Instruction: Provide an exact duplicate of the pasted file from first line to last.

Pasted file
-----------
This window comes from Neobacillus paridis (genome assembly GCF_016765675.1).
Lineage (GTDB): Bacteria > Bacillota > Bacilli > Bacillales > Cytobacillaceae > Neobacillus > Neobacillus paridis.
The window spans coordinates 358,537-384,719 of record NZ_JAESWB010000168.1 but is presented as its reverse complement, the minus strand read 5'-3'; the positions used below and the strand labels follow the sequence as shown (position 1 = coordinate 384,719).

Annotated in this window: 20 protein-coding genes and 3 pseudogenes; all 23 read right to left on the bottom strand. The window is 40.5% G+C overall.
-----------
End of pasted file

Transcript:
This window comes from Neobacillus paridis (genome assembly GCF_016765675.1).
Lineage (GTDB): Bacteria > Bacillota > Bacilli > Bacillales > Cytobacillaceae > Neobacillus > Neobacillus paridis.
The window spans coordinates 358,537-384,719 of record NZ_JAESWB010000168.1 but is presented as its reverse complement, the minus strand read 5'-3'; the positions used below and the strand labels follow the sequence as shown (position 1 = coordinate 384,719).

Annotated in this window: 20 protein-coding genes and 3 pseudogenes; all 23 read right to left on the bottom strand. The window is 40.5% G+C overall.